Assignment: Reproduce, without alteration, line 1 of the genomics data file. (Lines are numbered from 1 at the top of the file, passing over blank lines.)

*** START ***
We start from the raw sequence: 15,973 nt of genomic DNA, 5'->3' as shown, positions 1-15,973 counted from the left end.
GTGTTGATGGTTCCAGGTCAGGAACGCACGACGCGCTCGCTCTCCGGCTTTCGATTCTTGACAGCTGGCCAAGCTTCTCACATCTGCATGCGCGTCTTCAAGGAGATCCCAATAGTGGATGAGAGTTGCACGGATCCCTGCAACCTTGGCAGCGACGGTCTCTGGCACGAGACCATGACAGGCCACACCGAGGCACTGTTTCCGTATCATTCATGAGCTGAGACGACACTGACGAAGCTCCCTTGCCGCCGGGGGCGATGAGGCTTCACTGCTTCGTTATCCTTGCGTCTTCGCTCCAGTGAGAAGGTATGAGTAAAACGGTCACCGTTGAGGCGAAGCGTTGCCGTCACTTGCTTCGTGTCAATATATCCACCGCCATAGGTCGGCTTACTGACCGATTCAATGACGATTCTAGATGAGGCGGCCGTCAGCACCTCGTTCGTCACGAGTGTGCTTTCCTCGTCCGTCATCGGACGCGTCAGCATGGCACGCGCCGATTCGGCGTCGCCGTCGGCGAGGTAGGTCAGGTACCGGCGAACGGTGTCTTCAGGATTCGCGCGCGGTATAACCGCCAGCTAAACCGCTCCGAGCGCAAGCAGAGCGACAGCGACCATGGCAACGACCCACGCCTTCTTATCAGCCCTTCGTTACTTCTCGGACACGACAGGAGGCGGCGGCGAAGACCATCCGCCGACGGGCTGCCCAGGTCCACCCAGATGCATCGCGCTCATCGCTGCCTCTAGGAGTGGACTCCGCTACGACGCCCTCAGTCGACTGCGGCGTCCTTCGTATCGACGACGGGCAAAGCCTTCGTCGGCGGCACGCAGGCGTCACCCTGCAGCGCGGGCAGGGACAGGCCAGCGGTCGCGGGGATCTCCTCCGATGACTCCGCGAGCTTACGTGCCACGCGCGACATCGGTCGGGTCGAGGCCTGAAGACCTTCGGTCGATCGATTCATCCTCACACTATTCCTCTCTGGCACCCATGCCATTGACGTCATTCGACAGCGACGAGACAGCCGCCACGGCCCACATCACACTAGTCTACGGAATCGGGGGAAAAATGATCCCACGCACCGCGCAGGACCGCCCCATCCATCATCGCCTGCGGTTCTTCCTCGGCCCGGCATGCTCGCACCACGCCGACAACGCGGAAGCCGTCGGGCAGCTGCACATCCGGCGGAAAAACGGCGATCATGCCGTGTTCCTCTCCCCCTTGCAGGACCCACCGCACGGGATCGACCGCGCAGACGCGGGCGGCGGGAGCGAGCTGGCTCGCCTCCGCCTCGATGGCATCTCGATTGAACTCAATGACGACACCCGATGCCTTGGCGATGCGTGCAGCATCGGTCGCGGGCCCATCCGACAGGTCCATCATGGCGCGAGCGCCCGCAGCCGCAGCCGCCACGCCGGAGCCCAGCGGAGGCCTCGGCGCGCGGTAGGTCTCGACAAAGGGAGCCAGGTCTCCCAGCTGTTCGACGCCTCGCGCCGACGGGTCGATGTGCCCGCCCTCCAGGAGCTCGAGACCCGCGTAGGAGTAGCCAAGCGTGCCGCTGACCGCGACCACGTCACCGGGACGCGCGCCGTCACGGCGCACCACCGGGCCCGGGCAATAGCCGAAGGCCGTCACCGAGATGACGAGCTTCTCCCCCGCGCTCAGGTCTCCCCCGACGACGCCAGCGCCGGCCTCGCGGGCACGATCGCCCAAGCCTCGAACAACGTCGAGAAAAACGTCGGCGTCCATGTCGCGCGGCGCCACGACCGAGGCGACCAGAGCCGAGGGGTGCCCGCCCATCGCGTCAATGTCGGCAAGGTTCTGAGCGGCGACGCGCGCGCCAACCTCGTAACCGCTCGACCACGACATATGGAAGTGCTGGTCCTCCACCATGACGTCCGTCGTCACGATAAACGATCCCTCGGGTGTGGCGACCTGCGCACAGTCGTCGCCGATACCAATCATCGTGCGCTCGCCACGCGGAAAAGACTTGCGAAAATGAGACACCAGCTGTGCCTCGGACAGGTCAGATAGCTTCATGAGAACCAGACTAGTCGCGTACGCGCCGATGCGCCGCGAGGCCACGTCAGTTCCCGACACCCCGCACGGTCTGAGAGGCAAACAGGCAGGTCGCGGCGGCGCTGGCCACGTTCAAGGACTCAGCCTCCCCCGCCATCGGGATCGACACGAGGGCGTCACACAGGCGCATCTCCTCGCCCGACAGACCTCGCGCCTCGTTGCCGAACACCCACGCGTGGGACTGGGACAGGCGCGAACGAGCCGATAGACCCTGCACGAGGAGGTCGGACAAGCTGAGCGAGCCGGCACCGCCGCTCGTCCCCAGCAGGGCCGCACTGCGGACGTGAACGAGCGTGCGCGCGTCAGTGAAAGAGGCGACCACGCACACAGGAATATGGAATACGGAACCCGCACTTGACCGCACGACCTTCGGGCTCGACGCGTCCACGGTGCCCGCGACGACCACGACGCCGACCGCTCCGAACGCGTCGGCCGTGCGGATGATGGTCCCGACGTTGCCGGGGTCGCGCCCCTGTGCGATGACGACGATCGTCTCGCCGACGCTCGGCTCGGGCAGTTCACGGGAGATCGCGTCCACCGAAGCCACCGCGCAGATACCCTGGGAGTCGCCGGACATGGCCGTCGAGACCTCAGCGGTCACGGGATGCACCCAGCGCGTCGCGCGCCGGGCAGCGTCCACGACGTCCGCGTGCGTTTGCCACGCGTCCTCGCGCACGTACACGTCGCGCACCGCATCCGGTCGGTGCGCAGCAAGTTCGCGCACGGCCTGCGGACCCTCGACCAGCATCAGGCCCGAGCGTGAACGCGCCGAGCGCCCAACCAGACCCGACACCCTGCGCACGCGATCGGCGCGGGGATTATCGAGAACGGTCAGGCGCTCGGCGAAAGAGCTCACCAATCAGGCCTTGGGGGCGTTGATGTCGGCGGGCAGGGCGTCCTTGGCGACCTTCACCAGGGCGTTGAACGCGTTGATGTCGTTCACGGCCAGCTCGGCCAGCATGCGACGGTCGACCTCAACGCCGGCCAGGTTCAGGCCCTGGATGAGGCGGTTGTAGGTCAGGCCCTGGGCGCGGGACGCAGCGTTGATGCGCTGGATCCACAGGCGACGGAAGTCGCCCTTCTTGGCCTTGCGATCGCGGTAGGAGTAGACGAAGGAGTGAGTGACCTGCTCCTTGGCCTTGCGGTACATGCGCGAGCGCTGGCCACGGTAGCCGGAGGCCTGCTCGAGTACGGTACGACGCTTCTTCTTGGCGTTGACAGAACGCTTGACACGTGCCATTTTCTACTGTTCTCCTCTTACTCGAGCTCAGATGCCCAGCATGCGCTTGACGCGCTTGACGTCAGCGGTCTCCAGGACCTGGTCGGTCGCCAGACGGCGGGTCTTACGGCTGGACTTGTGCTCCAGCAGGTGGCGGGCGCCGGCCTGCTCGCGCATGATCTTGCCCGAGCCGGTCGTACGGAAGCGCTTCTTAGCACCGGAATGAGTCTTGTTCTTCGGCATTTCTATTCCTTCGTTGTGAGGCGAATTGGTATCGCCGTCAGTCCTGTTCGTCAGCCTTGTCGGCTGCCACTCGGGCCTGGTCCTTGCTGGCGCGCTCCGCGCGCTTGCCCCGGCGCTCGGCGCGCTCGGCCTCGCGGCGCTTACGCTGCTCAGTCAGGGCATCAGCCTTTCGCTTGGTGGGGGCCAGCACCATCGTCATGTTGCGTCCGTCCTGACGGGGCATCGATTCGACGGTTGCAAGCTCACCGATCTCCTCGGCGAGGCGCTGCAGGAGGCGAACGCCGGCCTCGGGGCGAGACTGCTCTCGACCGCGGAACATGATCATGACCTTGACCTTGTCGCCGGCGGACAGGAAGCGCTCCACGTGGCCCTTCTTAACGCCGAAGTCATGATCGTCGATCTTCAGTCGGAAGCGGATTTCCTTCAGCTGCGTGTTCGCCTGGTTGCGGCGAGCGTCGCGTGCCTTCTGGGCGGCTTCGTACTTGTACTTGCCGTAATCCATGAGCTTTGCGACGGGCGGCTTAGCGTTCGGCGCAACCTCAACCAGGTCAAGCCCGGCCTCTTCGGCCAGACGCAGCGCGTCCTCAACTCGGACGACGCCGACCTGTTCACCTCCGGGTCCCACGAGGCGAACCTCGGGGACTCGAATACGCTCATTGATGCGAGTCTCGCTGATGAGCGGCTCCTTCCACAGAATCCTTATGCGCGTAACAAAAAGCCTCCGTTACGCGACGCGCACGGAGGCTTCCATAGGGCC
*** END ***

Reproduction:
We start from the raw sequence: 15,973 nt of genomic DNA, 5'->3' as shown, positions 1-15,973 counted from the left end.